I was writing an essay about Romeo and Juliet when I faced this problem.

Is it "deaths of both Romeo and Juliet" or "death of both Romeo and Juliet"? I think the prepositional complement has to agree with "death" (what is this "death" in terms of grammar anyway? Subject?), but I am not entirely sure. Please help!

  • "death" in terms of grammar is most likely the subject noun, but it depends on the context. Can you give an example sentence? – AMACB Mar 6 '16 at 4:15
  • @AMACB...this romantic epic ended with a tragedy with the deaths of both Romeo and Juliet. – Mercutio Mar 6 '16 at 4:17
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    ("Deaths" is the object of a preposition, and "of both Romeo and Juliet" is a prepositional phrase describing "deaths.") "Romeo and Juliet" is joined by a conjunction, so it functions as a plural noun. Therefore, "deaths" should be plural. – AMACB Mar 6 '16 at 4:20
  • @AMACB webapps.towson.edu/ows/prepositions.htm According to this, "Romeo and Juliet" should be the object of the preposition "of". – Mercutio Mar 6 '16 at 4:24
  • @AMACB But does it make difference? – Mercutio Mar 6 '16 at 4:25

My interpretation is that if one were referring to a singular event that is the death of both of them, then the phrase would be "the death of both Romeo and Juliet". However, if one were referring to both of their deaths in a non-collective manner (as I would, considering they died at different times, and of different reasons), then the phrase would be "deaths of both Romeo and Juliet".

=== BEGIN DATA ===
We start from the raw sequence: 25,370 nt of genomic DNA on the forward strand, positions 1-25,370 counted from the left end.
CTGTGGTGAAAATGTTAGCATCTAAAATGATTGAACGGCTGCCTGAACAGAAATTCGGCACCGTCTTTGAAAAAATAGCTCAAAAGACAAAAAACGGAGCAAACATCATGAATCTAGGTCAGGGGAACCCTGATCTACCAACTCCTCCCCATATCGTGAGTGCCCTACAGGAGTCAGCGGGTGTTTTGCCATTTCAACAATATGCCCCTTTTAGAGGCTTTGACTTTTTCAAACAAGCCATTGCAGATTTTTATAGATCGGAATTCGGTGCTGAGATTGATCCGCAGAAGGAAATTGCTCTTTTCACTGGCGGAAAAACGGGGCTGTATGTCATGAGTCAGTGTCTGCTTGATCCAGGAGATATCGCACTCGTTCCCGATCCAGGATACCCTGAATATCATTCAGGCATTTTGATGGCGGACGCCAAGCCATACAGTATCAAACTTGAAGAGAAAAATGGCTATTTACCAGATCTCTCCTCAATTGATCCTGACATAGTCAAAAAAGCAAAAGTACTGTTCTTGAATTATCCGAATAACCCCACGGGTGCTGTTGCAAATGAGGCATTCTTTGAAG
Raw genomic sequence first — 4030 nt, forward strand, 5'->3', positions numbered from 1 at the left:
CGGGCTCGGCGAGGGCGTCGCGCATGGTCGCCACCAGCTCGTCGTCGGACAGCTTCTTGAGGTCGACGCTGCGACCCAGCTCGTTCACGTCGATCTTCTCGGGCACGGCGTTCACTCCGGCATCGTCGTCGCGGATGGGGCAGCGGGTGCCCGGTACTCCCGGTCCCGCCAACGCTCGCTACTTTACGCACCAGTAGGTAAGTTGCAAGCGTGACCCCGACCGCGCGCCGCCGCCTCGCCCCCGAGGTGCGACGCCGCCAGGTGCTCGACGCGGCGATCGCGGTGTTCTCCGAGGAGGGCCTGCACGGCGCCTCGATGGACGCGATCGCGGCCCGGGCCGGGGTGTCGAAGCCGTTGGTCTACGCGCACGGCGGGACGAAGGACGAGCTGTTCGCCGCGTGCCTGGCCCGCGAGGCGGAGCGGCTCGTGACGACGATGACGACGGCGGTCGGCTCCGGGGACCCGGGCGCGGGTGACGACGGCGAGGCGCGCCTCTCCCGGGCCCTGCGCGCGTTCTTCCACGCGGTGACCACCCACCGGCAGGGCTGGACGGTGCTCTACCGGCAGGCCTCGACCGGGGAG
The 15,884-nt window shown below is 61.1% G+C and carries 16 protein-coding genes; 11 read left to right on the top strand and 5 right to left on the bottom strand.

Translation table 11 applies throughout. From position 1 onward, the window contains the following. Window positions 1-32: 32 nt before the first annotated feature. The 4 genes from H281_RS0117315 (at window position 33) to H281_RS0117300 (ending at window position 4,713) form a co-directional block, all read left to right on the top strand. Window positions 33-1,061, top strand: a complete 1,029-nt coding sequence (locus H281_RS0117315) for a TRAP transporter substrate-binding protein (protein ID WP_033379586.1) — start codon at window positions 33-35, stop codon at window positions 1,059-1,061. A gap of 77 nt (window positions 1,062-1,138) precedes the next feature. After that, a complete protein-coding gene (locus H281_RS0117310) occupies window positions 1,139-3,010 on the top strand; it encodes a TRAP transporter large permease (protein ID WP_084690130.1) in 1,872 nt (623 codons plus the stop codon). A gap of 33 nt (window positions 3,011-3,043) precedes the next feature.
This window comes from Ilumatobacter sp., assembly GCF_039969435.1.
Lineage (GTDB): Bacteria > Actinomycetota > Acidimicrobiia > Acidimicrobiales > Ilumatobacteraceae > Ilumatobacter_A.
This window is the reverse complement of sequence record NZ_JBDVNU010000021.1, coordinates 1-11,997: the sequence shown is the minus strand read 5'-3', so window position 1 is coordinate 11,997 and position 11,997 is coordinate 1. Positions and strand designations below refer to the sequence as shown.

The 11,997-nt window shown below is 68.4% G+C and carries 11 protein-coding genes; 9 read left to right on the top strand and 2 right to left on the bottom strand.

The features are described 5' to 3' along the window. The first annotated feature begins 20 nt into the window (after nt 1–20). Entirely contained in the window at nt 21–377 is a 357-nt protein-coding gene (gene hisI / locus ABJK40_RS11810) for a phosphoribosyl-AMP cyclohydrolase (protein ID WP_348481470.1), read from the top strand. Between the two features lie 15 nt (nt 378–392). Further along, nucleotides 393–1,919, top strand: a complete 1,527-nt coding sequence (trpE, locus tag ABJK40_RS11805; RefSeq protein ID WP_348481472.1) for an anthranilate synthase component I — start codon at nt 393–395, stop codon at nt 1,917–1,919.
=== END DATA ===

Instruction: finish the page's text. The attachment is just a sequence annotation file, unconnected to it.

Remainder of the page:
Poster's note: I'm having difficulty finding verification of this, so take this with a grain of salt. If someone find a source that verifies/denies this interpretation, then I'll remove/edit this answer accordingly.

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  • For verbs, if two singular subjects express one idea then the verb may be singular (example: "the horse and carriage is waiting"). Applying the same rule to noun (death) and complements(Romeo and Juliet) confirms your interpretation. – Graffito Mar 6 '16 at 22:32
  • @Graffito So...both death and deaths are plausible? – Mercutio Mar 6 '16 at 23:40
  • Yeah, but as indicated above, I believe they mean slightly different things. I'd advise going with "deaths" for most cases when talking about Romeo and Juliet. I'll see if I can get a friend who's a Linguistics major to look at it, though. – David McKnight Mar 7 '16 at 0:08
  • @Mercutio - As the death(s) of Romeo and Juliette can be considered as a unique event in the drama (it's a matter of opinion), I would use the singular. – Graffito Mar 7 '16 at 0:18

I don't know what would say our grammar, but it could be deaths or death of R. & J. (which would allow you to skip here "both") & never deaths of both R. & J., because you'd have a useless repetition with a plural & "both" for the only 2 pax who died.

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  • Why never? I thought that "deaths" is possible because, for some unknown reasons I could not confirm with a source, they have to agree. Or am I completely wrong here? – Mercutio Mar 6 '16 at 17:24
  • Never, because with a plural for deathS & the only 2 subjects who died you never have to be so heavy in your sentence with en extra "both" which add no precision at all. – DAVE Mar 7 '16 at 11:16

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